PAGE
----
Among the most surprising results in ASCO’s opinion survey is the overwhelming number of Americans, 91%, who said it is important for the government to dedicate substantial funding for research in the prevention and treatment of cancer, even if it means paying higher taxes or incurring increases in the budget deficit. Majorities of Americans also support changes in public policy that would allow Medicare to negotiate prescription drug prices with drug manufacturers, 92%; changes to the U.S. Food and Drug Administration to speed approvals of generic versions of cancer drugs, 89%; regulation on drug pricing to lower cost, 86%; and the purchase of cancer drugs from pharmacies outside the United States, 80%.
“It is encouraging to see that Americans are staunchly behind public investment by the government in cancer research, even if it means we will have to pay more in taxes or that it adds to the deficit,” said Dr. Schilsky. “Every year, we go to Capitol Hill as Congress is developing its budget to advocate for strong support of the National Institutes of Health and the National Cancer Institute. The results from our survey will only strengthen our advocacy efforts because now we have data from average Americans who are sending a clear message to Congress to invest more funding in cancer research. Hopefully, these data will be even more persuasive than just our testimony on the importance of increased funding.”
Hopes and Fears About Cancer
The survey results also showcase a mix of hope and fear among Americans about cancer. Although a large majority of respondents, 79%, are optimistic that most cancers will be cured within 50 years, only 39% said most cancers will be cured within the next decade. Among the greatest worries respondents expressed about a cancer diagnosis were suffering and being in pain, 58%; dying, 56%; being a burden, 52%; experiencing treatment side effects, 52%; and losing control over their life, 50%.
Engaging Primary Care Physicians
Although ASCO’s National Cancer Opinion Survey contains important data for oncologists to help them understand the public’s views on cancer research and oncology care and their fears about the cost and access to that care, the survey results may prove even more valuable to primary care physicians, who can use the findings to inform patients about their potential risk factors for developing cancer and prevention approaches to take to mitigate those factors.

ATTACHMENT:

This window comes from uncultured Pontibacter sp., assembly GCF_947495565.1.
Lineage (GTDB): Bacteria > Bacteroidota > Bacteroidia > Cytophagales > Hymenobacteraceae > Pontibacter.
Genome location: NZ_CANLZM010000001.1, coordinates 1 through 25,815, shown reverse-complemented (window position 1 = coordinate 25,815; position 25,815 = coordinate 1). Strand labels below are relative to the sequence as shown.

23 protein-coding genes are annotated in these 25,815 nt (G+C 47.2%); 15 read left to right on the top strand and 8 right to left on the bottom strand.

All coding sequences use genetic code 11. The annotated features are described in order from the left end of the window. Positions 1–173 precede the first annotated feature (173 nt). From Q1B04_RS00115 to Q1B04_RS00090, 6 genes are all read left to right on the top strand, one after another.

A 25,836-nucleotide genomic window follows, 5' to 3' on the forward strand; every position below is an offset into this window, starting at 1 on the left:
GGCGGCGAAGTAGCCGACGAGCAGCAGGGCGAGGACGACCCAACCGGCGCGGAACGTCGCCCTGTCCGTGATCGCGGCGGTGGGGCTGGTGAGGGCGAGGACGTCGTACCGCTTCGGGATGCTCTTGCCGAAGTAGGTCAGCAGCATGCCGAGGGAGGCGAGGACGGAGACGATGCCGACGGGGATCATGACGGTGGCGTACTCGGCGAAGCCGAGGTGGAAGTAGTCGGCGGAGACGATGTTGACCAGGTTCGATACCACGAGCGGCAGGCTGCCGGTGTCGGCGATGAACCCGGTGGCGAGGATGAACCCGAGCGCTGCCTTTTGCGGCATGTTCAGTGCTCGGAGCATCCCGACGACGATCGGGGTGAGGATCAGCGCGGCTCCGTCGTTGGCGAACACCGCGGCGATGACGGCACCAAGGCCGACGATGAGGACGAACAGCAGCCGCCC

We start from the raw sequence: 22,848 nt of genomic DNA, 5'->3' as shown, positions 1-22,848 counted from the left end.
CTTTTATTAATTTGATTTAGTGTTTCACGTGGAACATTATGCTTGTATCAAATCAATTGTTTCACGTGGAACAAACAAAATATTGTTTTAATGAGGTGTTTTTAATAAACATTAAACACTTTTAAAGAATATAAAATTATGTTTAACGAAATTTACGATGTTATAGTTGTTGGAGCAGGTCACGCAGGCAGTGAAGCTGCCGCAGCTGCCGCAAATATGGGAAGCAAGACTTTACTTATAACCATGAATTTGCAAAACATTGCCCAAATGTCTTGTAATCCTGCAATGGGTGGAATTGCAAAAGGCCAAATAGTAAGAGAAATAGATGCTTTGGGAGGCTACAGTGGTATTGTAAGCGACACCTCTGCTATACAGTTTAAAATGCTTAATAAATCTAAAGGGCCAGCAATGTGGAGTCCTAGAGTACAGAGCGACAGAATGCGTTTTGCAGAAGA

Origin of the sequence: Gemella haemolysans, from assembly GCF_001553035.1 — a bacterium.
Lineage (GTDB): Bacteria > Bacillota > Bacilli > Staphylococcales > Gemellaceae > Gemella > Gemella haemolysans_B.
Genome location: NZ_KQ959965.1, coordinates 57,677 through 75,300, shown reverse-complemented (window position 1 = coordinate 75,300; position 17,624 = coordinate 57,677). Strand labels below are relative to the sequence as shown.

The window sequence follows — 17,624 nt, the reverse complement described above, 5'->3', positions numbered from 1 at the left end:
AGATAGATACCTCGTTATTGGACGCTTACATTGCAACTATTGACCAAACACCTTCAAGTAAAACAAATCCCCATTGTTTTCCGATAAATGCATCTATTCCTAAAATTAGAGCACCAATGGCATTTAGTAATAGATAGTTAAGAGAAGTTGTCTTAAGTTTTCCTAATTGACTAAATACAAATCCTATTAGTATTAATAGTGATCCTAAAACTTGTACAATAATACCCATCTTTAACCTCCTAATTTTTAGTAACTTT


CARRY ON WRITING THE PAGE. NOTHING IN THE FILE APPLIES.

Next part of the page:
“We need to work with our primary care physician colleagues who are seeing patients who don’t have cancer but who may have these various risk factors or unhealthy lifestyle behaviors that could be modified to reduce their risk of developing cancer,” said Dr. Schilsky.
About the Survey
ASCO’s National Cancer Opinion Survey was conducted online by Harris Poll in July 2017 and includes data polled from 4,016 Americans 18 years old and older. ASCO is now planning to conduct similar surveys annually to chart trends in the public’s perceptions of cancer and cancer-related issues over time.
To read the complete details of the National Cancer Opinion Survey’s results or to download a copy of the report, visit
DISCLOSURE: Dr. Schilsky reported no conflicts of interest.
1. National Cancer Opinion Survey: Prepared for American Society of Clinical Oncology, October 2017. Available at
www.asco.org/sites/new-www.asco.org/files/content-files/research-and-progress/documents/ASCO-National-Cancer-Opinion-Survey-Results.pdf. Accessed November 6, 2017.
2. Centers for Disease Control and Prevention: Cancers associated with overweight and obesity make up 40 percent of cancers diagnosed in the United States. October 3, 2017. Available at www.cdc.gov/media/releases/2017/p1003-vs-cancer-obesity.html. Accessed November 6, 2017.
About ASCO’s National Cancer Opinion Survey
ASCO’s National Cancer Opinion Survey was established by ASCO, in collaboration with the Harris Poll, to track the U.S. public’s views on cancer research and care. ASCO believes it is critical to understand what the public, including patients, think of, expect, and need from the nation’s cancer care system. The poll, supported by ASCO’s Conquer Cancer Foundation, is designed to be conducted annually to measure shifts in the public’s perceptions of a range of cancer-related issues over time.